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Pediatrics. 2009 Aug;124(2):455-64. doi: 10.1542/peds.2008-0446. Epub 2009 Jul 27.

A stepped intervention increases well-child care and immunization rates in a disadvantaged population.

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  • 1Denver Community Health Services, Denver Health, Denver,Colorado , USA 80204.



To test a stepped intervention of reminder/recall/case management to increase infant well-child visits and immunization rates.


We conducted a randomized, controlled, practical, clinical trial with 811 infants born in an urban safety-net hospital and followed through 15 months of life. Step 1 (all infants) involved language-appropriate reminder postcards for every well-child visit. Step 2 (infants who missed an appointment or immunization) involved telephone reminders plus postcard and telephone recall. Step 3 (infants still behind on preventive care after steps 1 and 2) involved intensive case management and home visitation.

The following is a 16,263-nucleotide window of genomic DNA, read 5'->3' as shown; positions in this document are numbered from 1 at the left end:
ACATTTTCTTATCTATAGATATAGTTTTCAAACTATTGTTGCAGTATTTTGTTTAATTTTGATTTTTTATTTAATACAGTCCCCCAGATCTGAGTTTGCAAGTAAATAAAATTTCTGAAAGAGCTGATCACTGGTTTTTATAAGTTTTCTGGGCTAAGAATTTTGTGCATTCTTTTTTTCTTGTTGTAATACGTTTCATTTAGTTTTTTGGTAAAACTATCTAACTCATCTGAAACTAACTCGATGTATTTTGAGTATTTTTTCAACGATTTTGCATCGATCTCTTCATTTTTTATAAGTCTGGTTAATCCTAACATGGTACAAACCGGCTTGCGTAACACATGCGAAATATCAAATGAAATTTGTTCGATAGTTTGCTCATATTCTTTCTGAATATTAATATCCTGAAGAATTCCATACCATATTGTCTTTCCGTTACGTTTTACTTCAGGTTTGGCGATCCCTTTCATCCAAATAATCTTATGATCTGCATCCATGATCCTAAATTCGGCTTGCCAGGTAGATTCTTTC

Infants in the intervention arm, compared with control infants, had significantly fewer days without immunization coverage in the first 15 months of life (109 vs 192 days P < .01) and were more likely to have >or=5 well-child visits (65% vs 47% P < .01). In multivariate analyses, infants in the intervention arm were more likely than control infants to be up to date with 12-month immunizations and to have had >or=5 well-child visits. The cost per child was $23.30 per month.


This stepped intervention of tracking and case management improved infant immunization status and receipt of preventive care in a population of high-risk urban infants of low socioeconomic status.


[PubMed - indexed for MEDLINE]
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